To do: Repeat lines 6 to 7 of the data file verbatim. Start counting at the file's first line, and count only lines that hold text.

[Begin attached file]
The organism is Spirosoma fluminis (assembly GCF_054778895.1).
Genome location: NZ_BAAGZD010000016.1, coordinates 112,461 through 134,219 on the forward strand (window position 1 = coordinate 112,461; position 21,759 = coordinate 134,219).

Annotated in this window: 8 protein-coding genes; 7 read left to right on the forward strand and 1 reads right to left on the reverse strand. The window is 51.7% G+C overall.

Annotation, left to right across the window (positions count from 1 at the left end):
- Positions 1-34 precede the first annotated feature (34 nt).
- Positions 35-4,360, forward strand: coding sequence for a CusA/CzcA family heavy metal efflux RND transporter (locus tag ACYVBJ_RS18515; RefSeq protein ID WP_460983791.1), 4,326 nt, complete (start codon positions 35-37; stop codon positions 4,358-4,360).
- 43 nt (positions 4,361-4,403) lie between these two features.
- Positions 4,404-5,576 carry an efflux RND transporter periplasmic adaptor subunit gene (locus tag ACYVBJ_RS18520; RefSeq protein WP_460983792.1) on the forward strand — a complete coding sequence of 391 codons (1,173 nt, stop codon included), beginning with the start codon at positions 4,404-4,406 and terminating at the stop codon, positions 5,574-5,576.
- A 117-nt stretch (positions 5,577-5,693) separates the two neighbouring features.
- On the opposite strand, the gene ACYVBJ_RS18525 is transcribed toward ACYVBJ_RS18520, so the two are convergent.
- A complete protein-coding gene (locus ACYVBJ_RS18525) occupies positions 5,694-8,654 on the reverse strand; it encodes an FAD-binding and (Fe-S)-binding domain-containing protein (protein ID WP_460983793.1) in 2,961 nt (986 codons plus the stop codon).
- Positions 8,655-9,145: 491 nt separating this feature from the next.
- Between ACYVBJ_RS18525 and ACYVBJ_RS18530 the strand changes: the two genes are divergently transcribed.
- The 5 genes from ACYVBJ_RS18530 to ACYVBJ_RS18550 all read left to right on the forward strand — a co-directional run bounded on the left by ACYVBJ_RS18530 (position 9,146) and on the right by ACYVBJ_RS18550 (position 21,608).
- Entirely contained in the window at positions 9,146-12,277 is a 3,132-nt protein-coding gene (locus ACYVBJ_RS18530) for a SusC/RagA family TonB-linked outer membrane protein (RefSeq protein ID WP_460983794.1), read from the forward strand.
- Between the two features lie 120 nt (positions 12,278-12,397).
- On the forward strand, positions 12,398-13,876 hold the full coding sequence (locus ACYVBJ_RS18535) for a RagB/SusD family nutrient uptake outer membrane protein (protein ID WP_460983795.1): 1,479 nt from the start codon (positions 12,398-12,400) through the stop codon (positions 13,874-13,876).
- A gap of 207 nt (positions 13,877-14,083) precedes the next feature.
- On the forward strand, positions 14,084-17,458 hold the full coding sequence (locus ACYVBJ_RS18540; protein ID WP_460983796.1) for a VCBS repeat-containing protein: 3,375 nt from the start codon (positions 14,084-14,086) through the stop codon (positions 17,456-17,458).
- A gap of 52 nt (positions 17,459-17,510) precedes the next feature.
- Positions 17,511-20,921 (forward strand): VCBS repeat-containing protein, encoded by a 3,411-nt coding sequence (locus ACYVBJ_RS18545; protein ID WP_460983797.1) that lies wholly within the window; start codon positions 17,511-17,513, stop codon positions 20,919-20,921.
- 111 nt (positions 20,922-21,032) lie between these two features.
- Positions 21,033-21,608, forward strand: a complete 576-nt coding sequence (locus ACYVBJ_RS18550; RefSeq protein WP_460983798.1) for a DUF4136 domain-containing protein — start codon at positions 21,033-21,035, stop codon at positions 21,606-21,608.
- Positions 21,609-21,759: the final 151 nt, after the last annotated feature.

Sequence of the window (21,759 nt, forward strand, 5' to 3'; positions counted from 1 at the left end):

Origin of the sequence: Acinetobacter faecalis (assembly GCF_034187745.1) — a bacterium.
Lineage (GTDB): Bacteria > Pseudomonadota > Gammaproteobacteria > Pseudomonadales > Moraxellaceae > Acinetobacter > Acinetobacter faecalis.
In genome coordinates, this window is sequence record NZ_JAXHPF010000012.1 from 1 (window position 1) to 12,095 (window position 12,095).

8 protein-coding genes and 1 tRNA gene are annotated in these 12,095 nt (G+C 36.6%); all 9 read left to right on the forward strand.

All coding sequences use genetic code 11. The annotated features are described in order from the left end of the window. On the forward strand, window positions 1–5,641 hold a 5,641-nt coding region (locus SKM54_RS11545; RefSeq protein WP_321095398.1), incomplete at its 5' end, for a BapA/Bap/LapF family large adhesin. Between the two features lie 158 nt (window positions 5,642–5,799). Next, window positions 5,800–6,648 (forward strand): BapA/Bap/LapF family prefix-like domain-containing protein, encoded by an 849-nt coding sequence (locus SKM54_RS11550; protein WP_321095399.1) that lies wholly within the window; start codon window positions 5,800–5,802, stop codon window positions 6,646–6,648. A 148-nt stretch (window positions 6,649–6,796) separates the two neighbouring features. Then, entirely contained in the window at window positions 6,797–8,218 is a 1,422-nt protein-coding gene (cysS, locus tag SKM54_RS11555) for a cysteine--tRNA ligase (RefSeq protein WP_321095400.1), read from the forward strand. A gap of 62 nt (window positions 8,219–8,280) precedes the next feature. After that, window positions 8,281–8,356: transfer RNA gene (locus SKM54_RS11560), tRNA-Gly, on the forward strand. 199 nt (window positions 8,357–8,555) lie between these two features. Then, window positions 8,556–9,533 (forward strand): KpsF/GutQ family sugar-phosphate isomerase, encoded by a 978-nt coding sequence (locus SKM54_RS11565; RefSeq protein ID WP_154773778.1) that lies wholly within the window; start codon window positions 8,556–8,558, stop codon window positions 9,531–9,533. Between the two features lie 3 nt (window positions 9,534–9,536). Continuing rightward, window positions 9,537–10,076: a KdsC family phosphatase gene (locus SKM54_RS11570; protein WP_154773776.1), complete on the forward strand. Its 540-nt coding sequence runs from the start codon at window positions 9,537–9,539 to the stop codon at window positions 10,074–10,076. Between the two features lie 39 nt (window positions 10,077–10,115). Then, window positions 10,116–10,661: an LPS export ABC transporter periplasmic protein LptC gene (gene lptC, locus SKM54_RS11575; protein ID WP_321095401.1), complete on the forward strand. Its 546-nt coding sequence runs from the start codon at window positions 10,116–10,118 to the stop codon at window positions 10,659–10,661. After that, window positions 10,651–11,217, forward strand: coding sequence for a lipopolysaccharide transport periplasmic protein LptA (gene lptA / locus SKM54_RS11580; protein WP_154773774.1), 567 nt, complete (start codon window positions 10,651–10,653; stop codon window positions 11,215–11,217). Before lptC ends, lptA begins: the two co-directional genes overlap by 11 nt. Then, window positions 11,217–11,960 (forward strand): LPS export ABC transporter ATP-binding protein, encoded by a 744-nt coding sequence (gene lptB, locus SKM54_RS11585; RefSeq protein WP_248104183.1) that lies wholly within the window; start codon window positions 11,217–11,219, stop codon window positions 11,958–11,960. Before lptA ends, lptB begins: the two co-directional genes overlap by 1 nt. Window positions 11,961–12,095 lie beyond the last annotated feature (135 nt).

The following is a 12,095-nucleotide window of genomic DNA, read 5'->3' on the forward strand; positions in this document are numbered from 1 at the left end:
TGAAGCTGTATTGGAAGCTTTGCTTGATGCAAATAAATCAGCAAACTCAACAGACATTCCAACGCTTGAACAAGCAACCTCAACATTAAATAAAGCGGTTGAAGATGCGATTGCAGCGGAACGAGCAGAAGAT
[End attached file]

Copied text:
- Positions 35-4,360, forward strand: coding sequence for a CusA/CzcA family heavy metal efflux RND transporter (locus tag ACYVBJ_RS18515; RefSeq protein ID WP_460983791.1), 4,326 nt, complete (start codon positions 35-37; stop codon positions 4,358-4,360).
- 43 nt (positions 4,361-4,403) lie between these two features.